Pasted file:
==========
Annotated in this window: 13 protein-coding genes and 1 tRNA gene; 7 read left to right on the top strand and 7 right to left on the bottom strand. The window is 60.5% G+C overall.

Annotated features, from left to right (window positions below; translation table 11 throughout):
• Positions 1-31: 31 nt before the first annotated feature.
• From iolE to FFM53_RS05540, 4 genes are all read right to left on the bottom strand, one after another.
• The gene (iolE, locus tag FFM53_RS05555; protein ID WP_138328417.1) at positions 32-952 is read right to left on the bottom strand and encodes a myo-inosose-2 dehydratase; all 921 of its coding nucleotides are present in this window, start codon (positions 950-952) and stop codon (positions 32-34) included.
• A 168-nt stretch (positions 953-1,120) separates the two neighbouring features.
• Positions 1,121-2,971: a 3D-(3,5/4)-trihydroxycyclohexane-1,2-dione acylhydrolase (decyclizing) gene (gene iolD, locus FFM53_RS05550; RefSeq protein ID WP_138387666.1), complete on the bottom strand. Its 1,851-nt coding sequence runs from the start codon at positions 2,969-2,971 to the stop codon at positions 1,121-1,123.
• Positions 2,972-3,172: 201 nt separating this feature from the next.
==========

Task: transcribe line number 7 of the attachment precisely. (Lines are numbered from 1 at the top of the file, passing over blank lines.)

• Positions 1,121-2,971: a 3D-(3,5/4)-trihydroxycyclohexane-1,2-dione acylhydrolase (decyclizing) gene (gene iolD, locus FFM53_RS05550; RefSeq protein ID WP_138387666.1), complete on the bottom strand. Its 1,851-nt coding sequence runs from the start codon at positions 2,969-2,971 to the stop codon at positions 1,121-1,123.